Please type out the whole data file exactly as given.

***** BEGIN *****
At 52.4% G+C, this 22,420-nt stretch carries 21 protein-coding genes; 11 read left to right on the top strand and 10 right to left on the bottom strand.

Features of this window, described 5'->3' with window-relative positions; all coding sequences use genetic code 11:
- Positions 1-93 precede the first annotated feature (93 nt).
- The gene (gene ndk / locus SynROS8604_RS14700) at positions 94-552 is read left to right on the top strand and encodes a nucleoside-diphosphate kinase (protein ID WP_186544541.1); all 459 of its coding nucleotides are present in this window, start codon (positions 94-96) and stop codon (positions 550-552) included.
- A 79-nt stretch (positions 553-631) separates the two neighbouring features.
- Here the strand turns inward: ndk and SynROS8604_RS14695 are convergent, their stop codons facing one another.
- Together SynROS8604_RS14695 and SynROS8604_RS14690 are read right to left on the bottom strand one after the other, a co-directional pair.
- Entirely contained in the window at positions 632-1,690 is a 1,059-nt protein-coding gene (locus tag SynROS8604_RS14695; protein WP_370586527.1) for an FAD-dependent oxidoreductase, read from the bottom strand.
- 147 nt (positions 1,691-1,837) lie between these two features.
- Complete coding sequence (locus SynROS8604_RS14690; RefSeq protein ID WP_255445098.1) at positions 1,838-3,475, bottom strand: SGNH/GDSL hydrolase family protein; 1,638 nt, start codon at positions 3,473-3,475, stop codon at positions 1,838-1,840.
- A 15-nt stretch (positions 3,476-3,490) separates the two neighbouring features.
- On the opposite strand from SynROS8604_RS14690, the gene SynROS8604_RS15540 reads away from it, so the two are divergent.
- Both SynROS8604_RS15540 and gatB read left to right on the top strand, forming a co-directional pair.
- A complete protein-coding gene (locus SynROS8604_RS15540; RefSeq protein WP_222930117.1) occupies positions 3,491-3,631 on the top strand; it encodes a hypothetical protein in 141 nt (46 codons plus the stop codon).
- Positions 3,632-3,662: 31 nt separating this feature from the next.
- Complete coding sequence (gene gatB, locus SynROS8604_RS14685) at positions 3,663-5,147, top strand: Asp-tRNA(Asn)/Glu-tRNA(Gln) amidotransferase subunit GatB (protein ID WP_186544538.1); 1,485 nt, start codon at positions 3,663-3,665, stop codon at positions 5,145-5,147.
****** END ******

At 52.4% G+C, this 22,420-nt stretch carries 21 protein-coding genes; 11 read left to right on the top strand and 10 right to left on the bottom strand.

Features of this window, described 5'->3' with window-relative positions; all coding sequences use genetic code 11:
- Positions 1-93 precede the first annotated feature (93 nt).
- The gene (gene ndk / locus SynROS8604_RS14700) at positions 94-552 is read left to right on the top strand and encodes a nucleoside-diphosphate kinase (protein ID WP_186544541.1); all 459 of its coding nucleotides are present in this window, start codon (positions 94-96) and stop codon (positions 550-552) included.
- A 79-nt stretch (positions 553-631) separates the two neighbouring features.
- Here the strand turns inward: ndk and SynROS8604_RS14695 are convergent, their stop codons facing one another.
- Together SynROS8604_RS14695 and SynROS8604_RS14690 are read right to left on the bottom strand one after the other, a co-directional pair.
- Entirely contained in the window at positions 632-1,690 is a 1,059-nt protein-coding gene (locus tag SynROS8604_RS14695; protein WP_370586527.1) for an FAD-dependent oxidoreductase, read from the bottom strand.
- 147 nt (positions 1,691-1,837) lie between these two features.
- Complete coding sequence (locus SynROS8604_RS14690; RefSeq protein ID WP_255445098.1) at positions 1,838-3,475, bottom strand: SGNH/GDSL hydrolase family protein; 1,638 nt, start codon at positions 3,473-3,475, stop codon at positions 1,838-1,840.
- A 15-nt stretch (positions 3,476-3,490) separates the two neighbouring features.
- On the opposite strand from SynROS8604_RS14690, the gene SynROS8604_RS15540 reads away from it, so the two are divergent.
- Both SynROS8604_RS15540 and gatB read left to right on the top strand, forming a co-directional pair.
- A complete protein-coding gene (locus SynROS8604_RS15540; RefSeq protein WP_222930117.1) occupies positions 3,491-3,631 on the top strand; it encodes a hypothetical protein in 141 nt (46 codons plus the stop codon).
- Positions 3,632-3,662: 31 nt separating this feature from the next.
- Complete coding sequence (gene gatB, locus SynROS8604_RS14685) at positions 3,663-5,147, top strand: Asp-tRNA(Asn)/Glu-tRNA(Gln) amidotransferase subunit GatB (protein ID WP_186544538.1); 1,485 nt, start codon at positions 3,663-3,665, stop codon at positions 5,145-5,147.